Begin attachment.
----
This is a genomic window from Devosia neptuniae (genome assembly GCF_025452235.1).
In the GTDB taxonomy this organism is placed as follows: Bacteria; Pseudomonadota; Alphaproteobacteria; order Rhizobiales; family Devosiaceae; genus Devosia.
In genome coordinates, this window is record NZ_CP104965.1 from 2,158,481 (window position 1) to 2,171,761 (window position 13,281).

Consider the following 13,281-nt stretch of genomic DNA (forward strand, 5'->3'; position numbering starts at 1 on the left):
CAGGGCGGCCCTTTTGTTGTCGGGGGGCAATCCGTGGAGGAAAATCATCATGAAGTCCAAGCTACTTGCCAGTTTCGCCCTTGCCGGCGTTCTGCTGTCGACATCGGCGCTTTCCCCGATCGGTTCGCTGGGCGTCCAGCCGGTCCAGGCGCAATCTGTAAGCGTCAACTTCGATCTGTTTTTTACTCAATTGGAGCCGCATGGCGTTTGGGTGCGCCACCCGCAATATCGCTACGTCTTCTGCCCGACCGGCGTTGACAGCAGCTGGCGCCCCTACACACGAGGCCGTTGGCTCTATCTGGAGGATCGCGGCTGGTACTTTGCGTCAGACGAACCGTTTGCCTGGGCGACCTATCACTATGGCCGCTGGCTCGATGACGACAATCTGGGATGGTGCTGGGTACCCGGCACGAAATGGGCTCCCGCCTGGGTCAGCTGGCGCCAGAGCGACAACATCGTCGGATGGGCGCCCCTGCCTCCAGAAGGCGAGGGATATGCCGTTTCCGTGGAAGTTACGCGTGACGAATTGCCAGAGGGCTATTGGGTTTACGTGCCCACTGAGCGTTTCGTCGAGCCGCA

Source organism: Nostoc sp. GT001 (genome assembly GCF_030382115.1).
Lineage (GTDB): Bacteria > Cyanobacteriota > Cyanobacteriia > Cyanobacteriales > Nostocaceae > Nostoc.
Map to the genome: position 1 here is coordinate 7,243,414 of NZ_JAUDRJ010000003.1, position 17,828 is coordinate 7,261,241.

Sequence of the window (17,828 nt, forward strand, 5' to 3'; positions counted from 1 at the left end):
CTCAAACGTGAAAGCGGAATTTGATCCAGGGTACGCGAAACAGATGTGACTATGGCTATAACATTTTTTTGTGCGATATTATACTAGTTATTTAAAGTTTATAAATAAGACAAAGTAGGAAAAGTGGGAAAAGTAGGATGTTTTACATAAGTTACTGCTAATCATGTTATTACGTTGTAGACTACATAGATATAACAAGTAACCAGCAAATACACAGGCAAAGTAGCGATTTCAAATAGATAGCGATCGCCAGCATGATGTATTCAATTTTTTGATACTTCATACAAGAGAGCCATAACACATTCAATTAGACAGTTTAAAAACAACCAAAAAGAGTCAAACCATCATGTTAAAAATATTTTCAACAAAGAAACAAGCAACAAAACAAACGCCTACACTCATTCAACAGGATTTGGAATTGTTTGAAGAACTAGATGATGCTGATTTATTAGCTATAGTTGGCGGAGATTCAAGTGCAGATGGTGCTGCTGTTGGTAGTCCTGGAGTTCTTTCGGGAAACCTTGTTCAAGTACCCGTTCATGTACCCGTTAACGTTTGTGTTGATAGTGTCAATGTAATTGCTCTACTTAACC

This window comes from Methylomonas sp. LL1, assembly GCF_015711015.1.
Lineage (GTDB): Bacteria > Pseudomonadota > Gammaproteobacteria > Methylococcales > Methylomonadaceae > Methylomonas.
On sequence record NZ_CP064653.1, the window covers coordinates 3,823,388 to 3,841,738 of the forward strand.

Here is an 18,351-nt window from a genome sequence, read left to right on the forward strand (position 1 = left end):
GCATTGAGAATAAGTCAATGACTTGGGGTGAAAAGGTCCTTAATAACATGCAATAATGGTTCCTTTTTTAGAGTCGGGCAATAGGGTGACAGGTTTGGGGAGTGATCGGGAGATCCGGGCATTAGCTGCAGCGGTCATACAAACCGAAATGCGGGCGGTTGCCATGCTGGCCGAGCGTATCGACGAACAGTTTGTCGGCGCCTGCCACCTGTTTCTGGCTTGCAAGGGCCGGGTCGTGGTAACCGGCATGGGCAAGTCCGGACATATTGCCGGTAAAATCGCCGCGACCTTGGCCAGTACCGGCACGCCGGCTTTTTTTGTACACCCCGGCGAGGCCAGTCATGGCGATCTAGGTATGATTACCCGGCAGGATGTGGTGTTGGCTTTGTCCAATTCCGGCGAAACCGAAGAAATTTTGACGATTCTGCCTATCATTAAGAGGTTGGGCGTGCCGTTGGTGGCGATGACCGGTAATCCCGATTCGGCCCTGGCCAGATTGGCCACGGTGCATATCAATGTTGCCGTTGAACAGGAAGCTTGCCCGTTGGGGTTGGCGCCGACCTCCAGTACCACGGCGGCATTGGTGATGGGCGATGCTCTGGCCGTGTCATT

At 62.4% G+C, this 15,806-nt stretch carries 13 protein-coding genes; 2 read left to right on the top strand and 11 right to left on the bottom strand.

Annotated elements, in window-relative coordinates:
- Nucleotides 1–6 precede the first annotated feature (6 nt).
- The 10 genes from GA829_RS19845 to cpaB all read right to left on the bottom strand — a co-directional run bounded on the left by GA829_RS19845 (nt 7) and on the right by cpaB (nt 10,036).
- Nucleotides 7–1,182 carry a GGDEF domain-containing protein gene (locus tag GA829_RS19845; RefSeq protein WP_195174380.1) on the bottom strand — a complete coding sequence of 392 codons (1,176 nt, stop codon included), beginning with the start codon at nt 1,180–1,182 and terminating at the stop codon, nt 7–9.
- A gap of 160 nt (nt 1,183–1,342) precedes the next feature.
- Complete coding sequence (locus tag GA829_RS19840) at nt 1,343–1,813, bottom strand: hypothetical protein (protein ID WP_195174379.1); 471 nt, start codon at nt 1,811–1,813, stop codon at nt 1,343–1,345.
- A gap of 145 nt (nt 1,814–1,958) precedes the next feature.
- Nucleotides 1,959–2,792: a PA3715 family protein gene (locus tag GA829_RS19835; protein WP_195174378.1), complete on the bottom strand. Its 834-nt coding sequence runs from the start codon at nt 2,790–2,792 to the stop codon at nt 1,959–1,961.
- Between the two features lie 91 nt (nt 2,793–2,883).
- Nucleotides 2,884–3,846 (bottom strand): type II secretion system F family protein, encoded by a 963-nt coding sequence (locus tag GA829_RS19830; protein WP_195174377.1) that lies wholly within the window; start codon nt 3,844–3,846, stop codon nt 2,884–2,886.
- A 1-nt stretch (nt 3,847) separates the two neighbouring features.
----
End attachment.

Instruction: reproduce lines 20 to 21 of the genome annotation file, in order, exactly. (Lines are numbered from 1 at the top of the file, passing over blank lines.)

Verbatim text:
- Nucleotides 7–1,182 carry a GGDEF domain-containing protein gene (locus tag GA829_RS19845; RefSeq protein WP_195174380.1) on the bottom strand — a complete coding sequence of 392 codons (1,176 nt, stop codon included), beginning with the start codon at nt 1,180–1,182 and terminating at the stop codon, nt 7–9.
- A gap of 160 nt (nt 1,183–1,342) precedes the next feature.